Healthy living

Onion

Varieties of onion
L to R: Spanish onion, salad onion, brown onion, bulb of garlic, chives, white onion, local garlic, leek, spring onion.

Soups, casseroles, stir-fries, omelettes, frittatas, pancakes, salads and vegetable side dishes.

Varieties

  • Chives: mild onion flavour with slender, vivid green, hollow stems.
  • Garlic chives: similar to chives but with flat stems and a slight garlic flavour.
  • Spring: small bulbs and long green stalks.
  • Garlic: firm, plump, whitish head containing several cloves.
  • Brown: most commonly available with strong flavour and crisp texture White: cleaner, more mild flavour than brown onion.
  • Red (Spanish): sweeter than brown, often used to add colour.
  • Salad: flat, white with a long stem. Sweeter than brown onion.
  • Leeks: larger than spring onions, with a mild and creamy flavour when cooked.

Selection

Choose firm, unblemished product.

Storage

Chives, spring onions and leeks should be stored in an airtight bag in refrigerator crisper. All others should be stored in a cool dark place in open trays.

Cooking

When preparing leeks, wash them thoroughly before cooking as the leaves often collect dirt.

Boil or steam for 10 minutes until tender (whole onions or leeks). Microwave in a covered dish with 2 tablespoons water on high (100%) for 5-6 minutes or until tender, stirring after 4 minutes to ensure even cooking. Roast with root vegetables in a moderately hot oven for 45-60 minutes and serve with roast meat. Barbecue by brushing with a little oil and cooking until golden brown.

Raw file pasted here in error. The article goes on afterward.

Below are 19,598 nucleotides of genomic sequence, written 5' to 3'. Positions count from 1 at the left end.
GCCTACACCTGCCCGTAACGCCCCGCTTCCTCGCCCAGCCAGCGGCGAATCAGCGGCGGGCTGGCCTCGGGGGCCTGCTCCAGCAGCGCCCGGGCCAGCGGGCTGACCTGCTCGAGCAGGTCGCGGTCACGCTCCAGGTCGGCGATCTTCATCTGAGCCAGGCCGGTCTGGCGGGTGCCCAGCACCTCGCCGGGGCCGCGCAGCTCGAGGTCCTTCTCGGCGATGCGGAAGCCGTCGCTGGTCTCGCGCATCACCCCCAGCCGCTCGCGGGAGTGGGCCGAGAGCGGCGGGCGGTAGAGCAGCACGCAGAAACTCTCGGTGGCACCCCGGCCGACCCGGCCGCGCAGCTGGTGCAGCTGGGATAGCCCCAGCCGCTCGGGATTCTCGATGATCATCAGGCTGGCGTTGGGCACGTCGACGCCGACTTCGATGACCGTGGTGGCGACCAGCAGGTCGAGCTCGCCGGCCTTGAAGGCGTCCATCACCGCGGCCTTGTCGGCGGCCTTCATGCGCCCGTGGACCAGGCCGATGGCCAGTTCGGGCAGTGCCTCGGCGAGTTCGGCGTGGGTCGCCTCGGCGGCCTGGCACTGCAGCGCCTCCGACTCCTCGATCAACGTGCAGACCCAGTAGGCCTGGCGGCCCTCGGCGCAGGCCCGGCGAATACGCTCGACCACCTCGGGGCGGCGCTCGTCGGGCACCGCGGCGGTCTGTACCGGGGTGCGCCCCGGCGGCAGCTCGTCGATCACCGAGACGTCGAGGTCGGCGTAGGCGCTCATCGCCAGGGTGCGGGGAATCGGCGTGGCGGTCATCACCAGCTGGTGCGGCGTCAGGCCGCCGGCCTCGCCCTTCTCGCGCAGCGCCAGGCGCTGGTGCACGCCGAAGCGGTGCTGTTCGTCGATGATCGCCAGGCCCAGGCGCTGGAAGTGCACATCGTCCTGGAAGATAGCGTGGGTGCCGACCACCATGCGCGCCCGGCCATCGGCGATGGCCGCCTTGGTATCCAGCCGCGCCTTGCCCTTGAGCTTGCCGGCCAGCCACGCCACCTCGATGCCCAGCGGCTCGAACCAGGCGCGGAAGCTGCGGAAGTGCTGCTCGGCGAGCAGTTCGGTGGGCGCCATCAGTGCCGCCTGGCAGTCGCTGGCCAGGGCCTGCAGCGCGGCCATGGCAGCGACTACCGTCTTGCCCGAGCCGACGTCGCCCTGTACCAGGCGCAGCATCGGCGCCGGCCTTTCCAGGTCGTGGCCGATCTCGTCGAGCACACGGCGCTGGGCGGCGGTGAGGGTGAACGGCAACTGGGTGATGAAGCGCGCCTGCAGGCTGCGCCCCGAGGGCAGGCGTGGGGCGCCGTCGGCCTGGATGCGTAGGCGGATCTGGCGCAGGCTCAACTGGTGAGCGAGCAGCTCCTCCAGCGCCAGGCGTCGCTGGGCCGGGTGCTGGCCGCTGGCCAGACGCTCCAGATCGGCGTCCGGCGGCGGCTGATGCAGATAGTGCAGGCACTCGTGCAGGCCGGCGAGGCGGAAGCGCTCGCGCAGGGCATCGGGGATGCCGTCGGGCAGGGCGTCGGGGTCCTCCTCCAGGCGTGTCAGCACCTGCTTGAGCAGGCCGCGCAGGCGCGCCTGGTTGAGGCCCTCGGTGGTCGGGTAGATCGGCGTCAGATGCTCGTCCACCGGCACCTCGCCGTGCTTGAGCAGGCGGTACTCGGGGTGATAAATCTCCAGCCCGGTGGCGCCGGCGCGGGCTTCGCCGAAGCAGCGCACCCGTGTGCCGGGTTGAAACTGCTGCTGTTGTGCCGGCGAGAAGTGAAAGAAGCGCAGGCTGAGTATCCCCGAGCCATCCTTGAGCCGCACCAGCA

Serving suggestion

For caramelised onion, place onion wedges in a non-stick pan with a little olive oil, bay leaf and a sprig of rosemary. Simmer covered for 10 minutes or until softened. Remove lid and continue to cook, stirring until a rich brown colour. Store covered in refrigerator and use on grilled steak or tofu burgers, or add to pasta sauces, frittatas and pizza toppings.

For a great salad, thinly slice white, red or salad onion layered with peeled sliced oranges and black olives.


This publication is provided for education and information purposes only. It is not a substitute for professional advice. Information about a service, product or treatment does not imply endorsement and is not intended to replace professional advice. Readers should note that over time currency and completeness of the information may change. All users should seek advice from a qualified professional for answers to their questions.

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